The OCD world of politics
There are two important events you undoubtedly have marked on your calendars next month: November 3, the publication date of Obsession: A History by Lennard J. Davis, and November 4, Election Day. Though at first these two events may seem unrelated, they in fact have much in common. Davis explains:
In the vice-presidential debate, Sarah Palin called for an end to “obsessive politics.”
I don’t know about you, but obsessive politics is just about the only thing I’ve been engaging in this election season. I check blogs, online news sources, cable TV, radio, daily tracking polls, Facebook, and anything else that can provide me up-to-the minute information and commentary. I’ve entered the OCD world of politics, and believe me life in the fast click-lane is invigorating.
I never did this before. In the past I was content to let the front page of the morning newspaper tell me the latest. But now the paper is so yesterday, and the latest news is so “an hour ago.”
It turns out I’m not alone in my obsessiveness.
The Los Angeles Times website had an all-time-high 137 million page views last month. Meanwhile the Washington Post website set a record at 320 million. The Huffington Post has more than doubled the number of viewers, while the Daily Kos tripled in the past year. Politico has doubled its views in the past three months alone., and Slate set its own record. MSNBC’s website had 29 million video streams in the week of the convention, of which 16 million were exclusively for their politics pages. Something’s happening here.
Instead of seeing obsessive politics as a destructive aspect of the election year, as Palin indicated, being obsessive might even be downright patriotic. It might even be more patriotic than loving your country or believing God is blessing its purple mountains and red or blue leaders. This increased on-and-offline frenzy goes along with a tidal surge in voter registration, particularly among young people, African-Americans, and women. According to the Associate Press, new registrations are 64 percent higher now compared to 2004. And it’s not just registration that is up. The increased debate and fact checking have made it harder this election cycle for unsubstantiated claims to carry too much weight. Obsessive observation results in a kind of scrupulous care that facts should check out and be, I dare say, true.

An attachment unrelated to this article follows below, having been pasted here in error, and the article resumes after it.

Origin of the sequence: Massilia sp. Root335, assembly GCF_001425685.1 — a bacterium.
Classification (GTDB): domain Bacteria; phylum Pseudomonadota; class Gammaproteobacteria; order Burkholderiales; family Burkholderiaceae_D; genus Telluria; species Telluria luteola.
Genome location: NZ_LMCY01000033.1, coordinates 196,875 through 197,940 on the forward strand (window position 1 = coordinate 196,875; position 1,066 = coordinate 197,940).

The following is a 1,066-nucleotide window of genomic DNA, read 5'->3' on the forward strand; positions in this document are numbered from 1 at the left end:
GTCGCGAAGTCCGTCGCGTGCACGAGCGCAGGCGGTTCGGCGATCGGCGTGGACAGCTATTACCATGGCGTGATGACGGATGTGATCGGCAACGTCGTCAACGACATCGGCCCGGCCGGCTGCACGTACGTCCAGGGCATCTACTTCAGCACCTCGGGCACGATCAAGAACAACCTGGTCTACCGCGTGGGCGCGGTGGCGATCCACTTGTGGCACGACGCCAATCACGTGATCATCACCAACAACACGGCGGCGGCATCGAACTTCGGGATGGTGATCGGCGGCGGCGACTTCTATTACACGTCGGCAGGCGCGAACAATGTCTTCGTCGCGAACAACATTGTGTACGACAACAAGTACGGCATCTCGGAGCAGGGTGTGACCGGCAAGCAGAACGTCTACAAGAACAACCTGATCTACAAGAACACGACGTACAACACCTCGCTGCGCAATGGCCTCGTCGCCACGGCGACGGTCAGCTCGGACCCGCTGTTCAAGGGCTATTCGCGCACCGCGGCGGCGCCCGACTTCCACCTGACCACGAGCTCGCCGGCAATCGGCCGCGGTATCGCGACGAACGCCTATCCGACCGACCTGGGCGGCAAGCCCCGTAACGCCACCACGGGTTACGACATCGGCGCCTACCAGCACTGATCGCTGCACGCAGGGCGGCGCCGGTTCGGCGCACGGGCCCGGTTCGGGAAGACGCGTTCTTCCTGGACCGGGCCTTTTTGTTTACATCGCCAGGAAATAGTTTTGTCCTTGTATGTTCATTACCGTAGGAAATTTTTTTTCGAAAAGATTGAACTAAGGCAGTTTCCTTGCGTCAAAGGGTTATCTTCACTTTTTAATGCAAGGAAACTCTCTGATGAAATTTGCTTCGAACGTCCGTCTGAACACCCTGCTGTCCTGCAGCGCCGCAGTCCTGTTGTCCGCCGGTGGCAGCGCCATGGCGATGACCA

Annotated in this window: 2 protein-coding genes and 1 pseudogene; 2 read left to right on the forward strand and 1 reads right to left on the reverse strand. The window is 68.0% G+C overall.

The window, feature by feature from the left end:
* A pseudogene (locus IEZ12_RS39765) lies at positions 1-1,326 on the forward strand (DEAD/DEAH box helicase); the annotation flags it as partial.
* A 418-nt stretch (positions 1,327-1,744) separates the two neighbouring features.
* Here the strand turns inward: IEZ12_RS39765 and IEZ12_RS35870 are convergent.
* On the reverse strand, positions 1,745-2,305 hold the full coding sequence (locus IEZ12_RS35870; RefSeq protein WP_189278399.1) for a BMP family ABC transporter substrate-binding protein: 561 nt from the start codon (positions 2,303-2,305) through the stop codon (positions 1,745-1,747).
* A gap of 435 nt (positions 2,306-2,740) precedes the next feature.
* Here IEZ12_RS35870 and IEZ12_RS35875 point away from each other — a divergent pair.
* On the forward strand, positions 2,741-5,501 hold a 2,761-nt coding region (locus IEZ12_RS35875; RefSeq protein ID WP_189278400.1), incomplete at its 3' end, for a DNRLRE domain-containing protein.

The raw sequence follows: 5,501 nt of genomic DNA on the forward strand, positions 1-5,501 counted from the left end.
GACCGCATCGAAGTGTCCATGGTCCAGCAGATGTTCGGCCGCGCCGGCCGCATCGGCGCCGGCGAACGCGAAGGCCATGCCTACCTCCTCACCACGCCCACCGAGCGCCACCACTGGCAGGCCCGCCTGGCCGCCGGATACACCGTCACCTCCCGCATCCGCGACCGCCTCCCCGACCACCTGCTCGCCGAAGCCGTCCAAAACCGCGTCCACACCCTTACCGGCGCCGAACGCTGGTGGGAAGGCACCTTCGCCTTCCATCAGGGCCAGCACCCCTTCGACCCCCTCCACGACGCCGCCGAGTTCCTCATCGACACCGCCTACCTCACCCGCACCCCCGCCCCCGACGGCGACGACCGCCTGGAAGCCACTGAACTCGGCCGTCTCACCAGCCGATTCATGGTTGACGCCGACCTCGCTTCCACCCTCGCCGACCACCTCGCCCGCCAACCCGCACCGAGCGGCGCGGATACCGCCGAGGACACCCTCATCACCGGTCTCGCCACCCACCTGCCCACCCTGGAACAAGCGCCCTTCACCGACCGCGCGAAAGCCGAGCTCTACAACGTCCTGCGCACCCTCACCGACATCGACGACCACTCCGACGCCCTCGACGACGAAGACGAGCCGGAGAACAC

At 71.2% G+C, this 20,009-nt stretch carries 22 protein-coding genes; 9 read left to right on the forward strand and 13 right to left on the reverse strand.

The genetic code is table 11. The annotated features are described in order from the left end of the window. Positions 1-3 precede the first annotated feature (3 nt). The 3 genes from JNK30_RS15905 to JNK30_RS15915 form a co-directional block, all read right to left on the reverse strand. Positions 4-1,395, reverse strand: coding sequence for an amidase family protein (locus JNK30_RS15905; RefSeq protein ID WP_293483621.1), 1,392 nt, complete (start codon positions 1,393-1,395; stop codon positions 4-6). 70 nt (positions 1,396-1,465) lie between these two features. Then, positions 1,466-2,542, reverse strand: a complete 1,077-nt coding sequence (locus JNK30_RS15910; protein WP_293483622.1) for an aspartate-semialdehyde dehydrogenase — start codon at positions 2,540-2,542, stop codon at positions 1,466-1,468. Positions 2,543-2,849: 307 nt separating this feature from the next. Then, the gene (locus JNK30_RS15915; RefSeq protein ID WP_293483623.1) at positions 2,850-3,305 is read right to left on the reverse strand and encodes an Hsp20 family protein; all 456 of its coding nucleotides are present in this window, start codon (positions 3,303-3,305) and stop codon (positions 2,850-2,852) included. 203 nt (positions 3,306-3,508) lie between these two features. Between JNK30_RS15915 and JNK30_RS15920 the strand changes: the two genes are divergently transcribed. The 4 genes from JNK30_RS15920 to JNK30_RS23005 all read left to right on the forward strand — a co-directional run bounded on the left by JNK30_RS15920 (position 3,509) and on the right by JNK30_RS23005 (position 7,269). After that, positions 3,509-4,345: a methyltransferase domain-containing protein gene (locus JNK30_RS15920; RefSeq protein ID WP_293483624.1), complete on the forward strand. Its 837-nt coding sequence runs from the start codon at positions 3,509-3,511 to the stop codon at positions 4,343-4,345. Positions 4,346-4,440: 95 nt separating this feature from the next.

It may turn out that democracy needs an obsessed citizenry. We can trace the development of modern democracy to the rise of what has been called “the public sphere.” Intricately involved in the public sphere is the rise of newspapers, coffee shops, and pamphlet publication to encourage the spread of information throughout the national consciousness. It seems logical that the new, faster flow of information provided by the Internet and other information modalities have shaped the nature of citizenship and the voting public. You can be sure that the founders of this country would have been checking their iPhones and surfing the 18th century philosoph-net while they were debating the details of the Constitution.
Obsessing about the claims and counter-claims of the presidential candidates, evaluating their positions on health care by checking their websites, checking on the rise and fall of daily polls, all of which is part of what used to be called “civics.” To rephrase Barry Goldwater’s cri de coeur: Could it be that compulsivity in the defense of liberty is no vice?
Don’t forget to pick up Obsession on November 3 and vote on November 4.